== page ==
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Pediatr Dermatol. 2018 Mar;35(2):263-264. doi: 10.1111/pde.13377. Epub 2018 Jan 4.

Wound infection after inpatient pediatric skin biopsy.

Author information

1
Harvard Medical School, Boston, MA, USA.
2
Dermatology Program, Boston Children's Hospital, Boston, MA, USA.
3
Department of Dermatology, Brigham and Women's Hospital, Boston, MA, USA.

Abstract

Punch and shave biopsies are important dermatologic procedures in the inpatient setting but have a risk of wound infection. Data on the incidence of infection in this setting are limited and conflicting. This retrospective study of 127 pediatric inpatients at two tertiary care centers who underwent biopsy demonstrated a low overall risk of infection (n = 1, 0.8%). Twenty-five (19.7%) were neutropenic, and 51 (40.2%) were not taking systemic antibiotics at the time of biopsy; none of these patients developed a wound infection. The overall low rate of infection should reassure physicians who are balancing the risks and benefits of performing a skin biopsy in children in the inpatient setting and suggests that physicians should not defer clinically indicated biopsies because of concern about infection.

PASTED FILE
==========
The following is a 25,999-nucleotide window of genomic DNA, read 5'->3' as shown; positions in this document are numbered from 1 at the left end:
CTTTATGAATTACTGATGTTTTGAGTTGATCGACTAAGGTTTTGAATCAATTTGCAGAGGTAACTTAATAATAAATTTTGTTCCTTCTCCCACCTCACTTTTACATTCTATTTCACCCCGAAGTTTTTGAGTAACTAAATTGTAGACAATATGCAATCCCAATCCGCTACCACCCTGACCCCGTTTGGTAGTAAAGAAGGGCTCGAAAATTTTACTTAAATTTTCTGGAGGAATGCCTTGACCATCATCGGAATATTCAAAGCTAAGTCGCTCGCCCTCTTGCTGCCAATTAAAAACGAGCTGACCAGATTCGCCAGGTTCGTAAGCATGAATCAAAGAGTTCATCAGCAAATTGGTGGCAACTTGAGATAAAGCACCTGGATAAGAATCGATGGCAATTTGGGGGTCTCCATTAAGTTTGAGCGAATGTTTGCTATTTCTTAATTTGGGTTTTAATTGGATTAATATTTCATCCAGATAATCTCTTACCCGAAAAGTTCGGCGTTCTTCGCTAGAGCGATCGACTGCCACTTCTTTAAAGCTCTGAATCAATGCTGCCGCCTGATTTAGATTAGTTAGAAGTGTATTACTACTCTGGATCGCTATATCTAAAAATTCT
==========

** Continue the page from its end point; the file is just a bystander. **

KEYWORDS:

children; infection; inpatient; pediatrics; punch biopsy; shave biopsy

PMID:
29314297
DOI:
10.1111/pde.13377
[Indexed for MEDLINE]

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